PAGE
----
- The non-aggressor is in urgent or imminent danger.
- The danger is capable of causing death or serious injury.
- A reasonable person in the same situation would also fear death or serious injury.
Non-deadly force is any physical action that wouldn’t typically result in death or severe injury. Usually, this means hitting or striking, but it could also extend to using a weapon in a non-deadly manner. As long as your response is proportional to the situation, you may use non-deadly force in any situation where you reasonably believe that you or someone else is in danger of physical harm.
What Is Imperfect Self-Defense?
Imperfect self-defense is an instance in which an individual perceives a threat is unreasonable. That is, an individual may honestly feel threatened, but their feeling had no sound basis. For example, a resident may see someone in their neighborhood who “looks suspicious.” The threat here is an invention of the observing resident unless the subject threatens them or another resident. Because there’s no imminent danger, physical action against the subject would be pure assault and battery, not self-defense.
The concept of imperfect self-defense also applies in instances of verbal threats. Even if the above subject suggested bodily harm against the resident, there’d be no grounds for self-defense unless they were in apparent physical jeopardy.
When Can You Claim Self-Defense?
In Nevada, an individual can claim self-defense in any case of violent crime in which they face an imminent physical threat, such as:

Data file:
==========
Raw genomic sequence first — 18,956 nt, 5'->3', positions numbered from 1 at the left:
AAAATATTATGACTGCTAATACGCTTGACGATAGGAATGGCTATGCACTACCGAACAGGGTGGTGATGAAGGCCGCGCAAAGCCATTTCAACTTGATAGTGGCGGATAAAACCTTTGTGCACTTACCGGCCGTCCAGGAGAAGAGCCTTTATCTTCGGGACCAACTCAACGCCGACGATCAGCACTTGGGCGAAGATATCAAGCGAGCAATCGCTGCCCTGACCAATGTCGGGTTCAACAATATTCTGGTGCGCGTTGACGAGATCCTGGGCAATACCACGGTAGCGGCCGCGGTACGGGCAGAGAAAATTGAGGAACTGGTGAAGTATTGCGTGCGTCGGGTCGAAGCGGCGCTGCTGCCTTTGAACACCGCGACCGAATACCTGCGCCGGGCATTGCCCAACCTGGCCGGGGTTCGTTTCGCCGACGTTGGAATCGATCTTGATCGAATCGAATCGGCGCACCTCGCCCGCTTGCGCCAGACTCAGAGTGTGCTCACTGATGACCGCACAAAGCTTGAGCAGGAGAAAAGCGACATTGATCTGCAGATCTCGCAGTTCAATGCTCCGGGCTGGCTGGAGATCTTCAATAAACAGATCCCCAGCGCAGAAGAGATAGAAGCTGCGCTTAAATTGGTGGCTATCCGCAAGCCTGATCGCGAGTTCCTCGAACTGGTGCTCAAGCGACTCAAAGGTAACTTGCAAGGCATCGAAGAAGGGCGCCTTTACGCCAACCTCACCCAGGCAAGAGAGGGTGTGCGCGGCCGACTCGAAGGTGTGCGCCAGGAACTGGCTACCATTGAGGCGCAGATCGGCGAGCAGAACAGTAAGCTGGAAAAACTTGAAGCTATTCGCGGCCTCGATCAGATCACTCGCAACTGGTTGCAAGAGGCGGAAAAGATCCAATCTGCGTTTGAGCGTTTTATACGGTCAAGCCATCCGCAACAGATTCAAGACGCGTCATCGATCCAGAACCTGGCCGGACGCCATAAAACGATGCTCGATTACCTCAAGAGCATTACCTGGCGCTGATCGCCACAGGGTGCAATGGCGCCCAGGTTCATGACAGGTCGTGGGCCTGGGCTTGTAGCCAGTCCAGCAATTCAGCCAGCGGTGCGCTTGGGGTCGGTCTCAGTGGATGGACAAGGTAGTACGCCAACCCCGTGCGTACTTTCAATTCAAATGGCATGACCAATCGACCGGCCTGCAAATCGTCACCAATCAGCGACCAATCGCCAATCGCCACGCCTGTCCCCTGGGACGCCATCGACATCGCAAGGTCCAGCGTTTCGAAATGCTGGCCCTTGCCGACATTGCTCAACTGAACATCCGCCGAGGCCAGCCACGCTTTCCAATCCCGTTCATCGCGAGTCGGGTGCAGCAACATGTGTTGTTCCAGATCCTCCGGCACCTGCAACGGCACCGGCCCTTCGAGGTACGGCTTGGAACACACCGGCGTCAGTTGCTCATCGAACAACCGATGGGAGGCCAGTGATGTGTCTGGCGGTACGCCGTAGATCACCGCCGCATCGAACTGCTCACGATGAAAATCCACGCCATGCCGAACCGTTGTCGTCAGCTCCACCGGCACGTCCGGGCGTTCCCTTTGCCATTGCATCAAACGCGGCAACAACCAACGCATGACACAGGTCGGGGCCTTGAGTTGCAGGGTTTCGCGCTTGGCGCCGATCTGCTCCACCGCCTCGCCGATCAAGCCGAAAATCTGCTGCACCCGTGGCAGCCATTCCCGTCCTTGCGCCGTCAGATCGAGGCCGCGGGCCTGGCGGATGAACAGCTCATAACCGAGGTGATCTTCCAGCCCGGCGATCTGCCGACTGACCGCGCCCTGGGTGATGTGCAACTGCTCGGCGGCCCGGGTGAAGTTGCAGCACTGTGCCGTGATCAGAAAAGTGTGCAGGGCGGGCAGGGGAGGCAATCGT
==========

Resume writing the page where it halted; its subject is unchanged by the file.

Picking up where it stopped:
Assault and Battery
Assault and battery occur when one person threatens and harms another. The non-aggressor may physically fight back against the aggressor with reasonable force. However, should the non-aggressor respond with excessive force, they may see a challenge to their claim of self-defense.
Attempted murder is the initiation of an act intended to kill another person. Under Nevada law, any instance of attempted murder would justify the use of deadly force, as the danger would be imminent, and the non-aggressor’s life would be at stake.
Domestic battery is an act of menacing physical action between family members, romantic partners, or housemates. An example of domestic battery might involve one individual attacking another, who responds by pushing the aggressor to the floor. Even if the aggressor sustains more damage — such as bruises and scratches — the non-aggressor’s response would be within rights.
A home invasion is an aggressor’s unlawful and non-permitted entry into a person’s home. Nevada has a “castle doctrine,” which allows for deadly force against home invaders and carjackers.
The above information is a useful guideline for understanding self-defense laws in Nevada, but there may be nuances to a case that can complicate matters. If you need help understanding your rights and an advocate in court, we can help. Feel free to reach out to us via our contact page. Just provide your name, contact information, and the details of your case, and we’ll get in touch with you as soon as possible.
Alternatively, give us a call at our downtown Las Vegas office at 702-479-7359. We’re available 24 hours a day, seven days a week. Let our criminal defense lawyers help you get the justice you deserve.